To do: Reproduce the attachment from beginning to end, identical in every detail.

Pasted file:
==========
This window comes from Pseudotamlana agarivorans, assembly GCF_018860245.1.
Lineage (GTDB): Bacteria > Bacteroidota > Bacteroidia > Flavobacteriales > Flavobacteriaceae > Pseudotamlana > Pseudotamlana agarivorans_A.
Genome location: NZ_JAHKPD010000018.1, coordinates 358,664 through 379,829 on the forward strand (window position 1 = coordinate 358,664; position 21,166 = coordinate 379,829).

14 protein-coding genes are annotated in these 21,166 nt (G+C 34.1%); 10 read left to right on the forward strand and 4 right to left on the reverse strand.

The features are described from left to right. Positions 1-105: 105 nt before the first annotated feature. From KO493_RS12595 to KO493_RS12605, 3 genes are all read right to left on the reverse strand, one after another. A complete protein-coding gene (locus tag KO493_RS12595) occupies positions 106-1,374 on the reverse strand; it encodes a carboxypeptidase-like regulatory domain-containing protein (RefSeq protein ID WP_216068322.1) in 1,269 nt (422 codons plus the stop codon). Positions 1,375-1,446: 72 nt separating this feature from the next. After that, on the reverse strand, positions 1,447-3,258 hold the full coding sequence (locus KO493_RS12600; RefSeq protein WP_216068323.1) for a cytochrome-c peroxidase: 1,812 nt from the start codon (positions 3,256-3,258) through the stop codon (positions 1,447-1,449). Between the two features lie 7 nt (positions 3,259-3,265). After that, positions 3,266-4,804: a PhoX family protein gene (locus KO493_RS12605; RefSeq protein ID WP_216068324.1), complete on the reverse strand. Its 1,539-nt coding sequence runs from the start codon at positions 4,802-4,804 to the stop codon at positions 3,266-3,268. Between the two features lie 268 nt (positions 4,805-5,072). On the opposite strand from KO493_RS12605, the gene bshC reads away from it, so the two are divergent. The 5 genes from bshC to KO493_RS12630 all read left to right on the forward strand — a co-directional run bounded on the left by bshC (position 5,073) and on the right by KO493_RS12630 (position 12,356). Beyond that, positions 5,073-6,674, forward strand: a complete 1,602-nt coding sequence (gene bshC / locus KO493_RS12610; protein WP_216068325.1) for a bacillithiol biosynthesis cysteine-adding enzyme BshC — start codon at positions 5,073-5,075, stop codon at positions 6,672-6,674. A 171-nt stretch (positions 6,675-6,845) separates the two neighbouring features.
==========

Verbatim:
This window comes from Pseudotamlana agarivorans, assembly GCF_018860245.1.
Lineage (GTDB): Bacteria > Bacteroidota > Bacteroidia > Flavobacteriales > Flavobacteriaceae > Pseudotamlana > Pseudotamlana agarivorans_A.
Genome location: NZ_JAHKPD010000018.1, coordinates 358,664 through 379,829 on the forward strand (window position 1 = coordinate 358,664; position 21,166 = coordinate 379,829).

14 protein-coding genes are annotated in these 21,166 nt (G+C 34.1%); 10 read left to right on the forward strand and 4 right to left on the reverse strand.

The features are described from left to right. Positions 1-105: 105 nt before the first annotated feature. From KO493_RS12595 to KO493_RS12605, 3 genes are all read right to left on the reverse strand, one after another. A complete protein-coding gene (locus tag KO493_RS12595) occupies positions 106-1,374 on the reverse strand; it encodes a carboxypeptidase-like regulatory domain-containing protein (RefSeq protein ID WP_216068322.1) in 1,269 nt (422 codons plus the stop codon). Positions 1,375-1,446: 72 nt separating this feature from the next. After that, on the reverse strand, positions 1,447-3,258 hold the full coding sequence (locus KO493_RS12600; RefSeq protein WP_216068323.1) for a cytochrome-c peroxidase: 1,812 nt from the start codon (positions 3,256-3,258) through the stop codon (positions 1,447-1,449). Between the two features lie 7 nt (positions 3,259-3,265). After that, positions 3,266-4,804: a PhoX family protein gene (locus KO493_RS12605; RefSeq protein ID WP_216068324.1), complete on the reverse strand. Its 1,539-nt coding sequence runs from the start codon at positions 4,802-4,804 to the stop codon at positions 3,266-3,268. Between the two features lie 268 nt (positions 4,805-5,072). On the opposite strand from KO493_RS12605, the gene bshC reads away from it, so the two are divergent. The 5 genes from bshC to KO493_RS12630 all read left to right on the forward strand — a co-directional run bounded on the left by bshC (position 5,073) and on the right by KO493_RS12630 (position 12,356). Beyond that, positions 5,073-6,674, forward strand: a complete 1,602-nt coding sequence (gene bshC / locus KO493_RS12610; protein WP_216068325.1) for a bacillithiol biosynthesis cysteine-adding enzyme BshC — start codon at positions 5,073-5,075, stop codon at positions 6,672-6,674. A 171-nt stretch (positions 6,675-6,845) separates the two neighbouring features.